EPO and OHIM publish misleading report on intellectual property rights intensive industries in EU economy

In 2012 the US Patent and Trademark Office (USPTO) published a study titled “Intellectual Property and the U.S. Economy: Industries in Focus” which estimated the number of jobs if various “IP intensive” industries. The study was immediately panned by critics for its broad definitions — grocery stores were the top “ip intensive industry” in the United States, but it became a source of go-to-statistics for every PhRMA and publisher lobby group pushing new privileges and subsidies. (Commentary here: https://www.keionline.org/21865)

On September 30, 2013, the European Patent Office (EPO) and the Office for Harmonization in the Internal Market (OHIM) published their own knock off version, titled “Intellectual Property Rights intensive industries: contribution to economic performance and employment in Europe” (copy here), which claimed that 39 percent of total economic activity in the EU is “generated by IPR-intensive industries.”

Like the USPTO study, the numbers are intended to mislead rather than inform debate on intellectual property. The following is a quick rundown of some of the employment numbers in the report, for various IP categories.

For “design intensive industries,” the largest employer group, by far, is “Wholesale of clothing and footwear,” which is just one of several “wholesale” categories designed as “Design intensive industries.”

For “patent intensive industries,” the list of top industries is mostly made up of various manufacturing sectors. “Research and experimental development on biotechnology” is listed as having 47 thousand EU jobs, out of more than 22 million “patent intensive” jobs in the study.

For the copyright industry, the study claims there are over 7,049,405 jobs in the EU. But where are they? Book publishing is listed at 317,150, Sound recording and music publishing activities at 37,750, and Publishing of journals and periodicals just 13,300, the three making up roughly 5 percent of the total estimated jobs. Libraries and archives, on the other hand, are listed as a “copyright intensive industry” with 397.800 jobs — 5.6 percent of all copyright intensive jobs.

The industry called “Motion picture, video and television programme production activities” is estimated to have 224,350 jobs, plus several related categories for distributing content, plus a number of jobs in the field of broadcasting television and radio. But the numbers are swelled by entries that most people would not necessarily think of as “copyright intensive.” For example, the following 11 “copyright industries make up more than 55 percent of all jobs deemed copyright intensive:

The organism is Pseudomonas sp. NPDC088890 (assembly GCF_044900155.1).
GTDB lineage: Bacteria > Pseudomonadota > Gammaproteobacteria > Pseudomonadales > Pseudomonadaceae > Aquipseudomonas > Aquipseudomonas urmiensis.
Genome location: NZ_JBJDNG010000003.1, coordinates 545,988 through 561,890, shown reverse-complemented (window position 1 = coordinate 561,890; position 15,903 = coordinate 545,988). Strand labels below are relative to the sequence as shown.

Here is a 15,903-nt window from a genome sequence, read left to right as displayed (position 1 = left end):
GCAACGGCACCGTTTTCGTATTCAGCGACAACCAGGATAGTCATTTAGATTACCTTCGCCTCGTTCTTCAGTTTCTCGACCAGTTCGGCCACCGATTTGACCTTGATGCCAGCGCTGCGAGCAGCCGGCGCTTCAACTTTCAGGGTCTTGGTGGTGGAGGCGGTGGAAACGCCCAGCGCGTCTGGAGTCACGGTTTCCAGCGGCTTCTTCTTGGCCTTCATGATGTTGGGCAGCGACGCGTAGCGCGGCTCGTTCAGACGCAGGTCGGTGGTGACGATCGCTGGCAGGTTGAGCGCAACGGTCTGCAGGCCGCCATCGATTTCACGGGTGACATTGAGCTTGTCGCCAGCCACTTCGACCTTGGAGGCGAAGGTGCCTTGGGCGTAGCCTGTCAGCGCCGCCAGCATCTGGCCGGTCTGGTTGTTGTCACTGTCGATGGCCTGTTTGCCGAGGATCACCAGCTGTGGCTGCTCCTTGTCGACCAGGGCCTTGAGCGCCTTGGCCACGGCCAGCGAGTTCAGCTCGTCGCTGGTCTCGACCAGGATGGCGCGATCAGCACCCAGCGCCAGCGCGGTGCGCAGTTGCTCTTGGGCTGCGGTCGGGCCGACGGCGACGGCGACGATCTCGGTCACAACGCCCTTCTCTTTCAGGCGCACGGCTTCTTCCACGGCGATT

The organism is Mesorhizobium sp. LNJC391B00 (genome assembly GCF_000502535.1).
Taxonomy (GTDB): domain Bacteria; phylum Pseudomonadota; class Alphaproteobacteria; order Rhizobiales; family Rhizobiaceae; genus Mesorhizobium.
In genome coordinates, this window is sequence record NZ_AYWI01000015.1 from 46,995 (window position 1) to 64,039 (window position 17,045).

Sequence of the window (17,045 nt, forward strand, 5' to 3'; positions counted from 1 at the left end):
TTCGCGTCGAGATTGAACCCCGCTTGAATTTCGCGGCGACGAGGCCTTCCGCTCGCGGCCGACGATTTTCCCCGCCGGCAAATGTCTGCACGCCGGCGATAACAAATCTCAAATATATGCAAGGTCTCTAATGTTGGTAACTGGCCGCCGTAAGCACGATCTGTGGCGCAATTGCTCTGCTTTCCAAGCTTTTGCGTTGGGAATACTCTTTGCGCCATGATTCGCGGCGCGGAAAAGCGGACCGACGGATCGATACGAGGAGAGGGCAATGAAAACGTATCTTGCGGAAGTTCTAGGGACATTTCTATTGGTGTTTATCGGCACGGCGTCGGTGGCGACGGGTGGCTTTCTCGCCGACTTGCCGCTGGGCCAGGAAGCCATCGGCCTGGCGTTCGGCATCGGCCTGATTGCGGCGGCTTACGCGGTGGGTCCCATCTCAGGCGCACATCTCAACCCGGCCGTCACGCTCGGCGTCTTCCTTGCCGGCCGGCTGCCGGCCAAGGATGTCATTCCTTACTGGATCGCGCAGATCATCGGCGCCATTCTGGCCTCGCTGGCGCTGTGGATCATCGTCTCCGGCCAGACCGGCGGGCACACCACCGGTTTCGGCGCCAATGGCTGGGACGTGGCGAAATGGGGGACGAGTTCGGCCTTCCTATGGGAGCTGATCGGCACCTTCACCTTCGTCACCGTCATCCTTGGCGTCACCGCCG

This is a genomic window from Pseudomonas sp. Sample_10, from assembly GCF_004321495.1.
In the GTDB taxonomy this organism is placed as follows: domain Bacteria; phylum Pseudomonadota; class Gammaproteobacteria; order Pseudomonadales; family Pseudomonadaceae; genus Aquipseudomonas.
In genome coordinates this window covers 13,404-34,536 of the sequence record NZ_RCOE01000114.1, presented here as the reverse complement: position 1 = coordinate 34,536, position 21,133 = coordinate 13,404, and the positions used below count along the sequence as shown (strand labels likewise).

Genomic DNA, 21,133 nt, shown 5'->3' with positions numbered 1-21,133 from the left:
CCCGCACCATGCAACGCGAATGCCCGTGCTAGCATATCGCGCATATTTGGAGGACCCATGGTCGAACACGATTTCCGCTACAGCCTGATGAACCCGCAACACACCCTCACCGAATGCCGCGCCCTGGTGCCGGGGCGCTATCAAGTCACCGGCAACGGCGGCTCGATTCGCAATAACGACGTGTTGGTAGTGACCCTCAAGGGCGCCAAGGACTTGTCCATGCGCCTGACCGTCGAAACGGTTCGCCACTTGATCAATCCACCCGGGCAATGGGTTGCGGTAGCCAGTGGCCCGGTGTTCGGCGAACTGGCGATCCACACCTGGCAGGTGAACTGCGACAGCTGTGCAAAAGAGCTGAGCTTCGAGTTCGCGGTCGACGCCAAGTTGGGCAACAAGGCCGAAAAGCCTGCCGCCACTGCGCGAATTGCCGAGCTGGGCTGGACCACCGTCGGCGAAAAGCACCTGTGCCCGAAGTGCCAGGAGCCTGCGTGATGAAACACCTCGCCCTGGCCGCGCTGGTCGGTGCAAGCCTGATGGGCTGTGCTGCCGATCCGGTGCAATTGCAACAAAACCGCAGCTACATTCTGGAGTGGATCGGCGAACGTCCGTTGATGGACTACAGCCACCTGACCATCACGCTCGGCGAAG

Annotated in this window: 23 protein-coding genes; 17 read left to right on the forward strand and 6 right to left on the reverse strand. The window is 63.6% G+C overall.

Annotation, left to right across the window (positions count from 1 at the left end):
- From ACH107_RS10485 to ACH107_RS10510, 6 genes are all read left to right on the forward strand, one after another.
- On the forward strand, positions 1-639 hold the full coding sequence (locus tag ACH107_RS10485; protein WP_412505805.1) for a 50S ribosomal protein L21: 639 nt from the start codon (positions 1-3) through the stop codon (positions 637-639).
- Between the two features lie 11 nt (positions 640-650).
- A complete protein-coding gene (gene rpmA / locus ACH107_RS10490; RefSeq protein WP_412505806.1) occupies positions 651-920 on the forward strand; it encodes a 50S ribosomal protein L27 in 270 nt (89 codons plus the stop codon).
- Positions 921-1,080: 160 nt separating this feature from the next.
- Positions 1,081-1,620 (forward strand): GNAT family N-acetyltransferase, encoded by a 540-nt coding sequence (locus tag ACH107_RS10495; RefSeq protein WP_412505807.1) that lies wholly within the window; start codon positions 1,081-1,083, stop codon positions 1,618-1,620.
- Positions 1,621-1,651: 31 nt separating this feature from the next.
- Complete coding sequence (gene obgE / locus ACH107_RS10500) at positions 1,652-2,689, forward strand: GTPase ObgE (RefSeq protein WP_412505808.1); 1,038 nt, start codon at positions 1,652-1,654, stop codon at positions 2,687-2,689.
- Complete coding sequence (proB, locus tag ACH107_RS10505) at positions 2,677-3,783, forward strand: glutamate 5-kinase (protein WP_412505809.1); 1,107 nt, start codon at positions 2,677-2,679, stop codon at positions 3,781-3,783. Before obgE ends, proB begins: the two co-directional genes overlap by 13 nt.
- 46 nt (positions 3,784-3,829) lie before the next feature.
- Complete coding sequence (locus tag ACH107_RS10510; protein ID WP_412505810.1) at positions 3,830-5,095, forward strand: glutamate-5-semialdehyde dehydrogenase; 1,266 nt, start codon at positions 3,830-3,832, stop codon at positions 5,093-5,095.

• Advertising agencies 388.500 (5.1%)
  • Library and archives activities 397.800 (5.6%)
  • Media representation 797.900 (11.3%)
  • Other amusement and recreation activities 220.950 (3.1%)
  • Other information service activities n.e.c. 994.600 (14.1%)
  • Performing arts support activities 266.950 (3.8%)
  • Performing arts 85.800 (1.2%)
  • Public relations and communication activities 162.800 (2.3%)
  • Publishing of directories and mailing lists 231.500 (3%)
  • Translation and interpretation activities 152.000 (2.2%)
  • Web portals 191.300 (2.7%)

Like the USPTO study, the trademark intensive industry category is by far the largest, with claims of 45.508.046 jobs. It involves many of the same industries already counted in other categories such as patents, copyrights or designs. It is hard to know what all is included here, since the “most trademark intensive industries” in Table 11 (Page 52) only make up 2.8 percent of the 45.5 million in the category. It might ask for more details on this sector, since my guess is that it includes a number of “industries” that are not so impressive once named.

This is the statement by EU official Michel Barnier in a press release about the release of the study:

Internal Market and Services Commissioner Michel Barnier said: “I am convinced that intellectual property rights play a hugely important role in stimulating innovation and creativity, and I welcome the publication of this study which confirms that the promotion of IPR is a matter of growth and jobs. It will help us to further underpin our evidence-based policy making. What this study shows us is that the use of intellectual property rights in the economy is ubiquitous: from high-tech industries to manufacturers of sports goods, toys and computer games, all are making intensive use of not just one, but often several types of intellectual property rights.”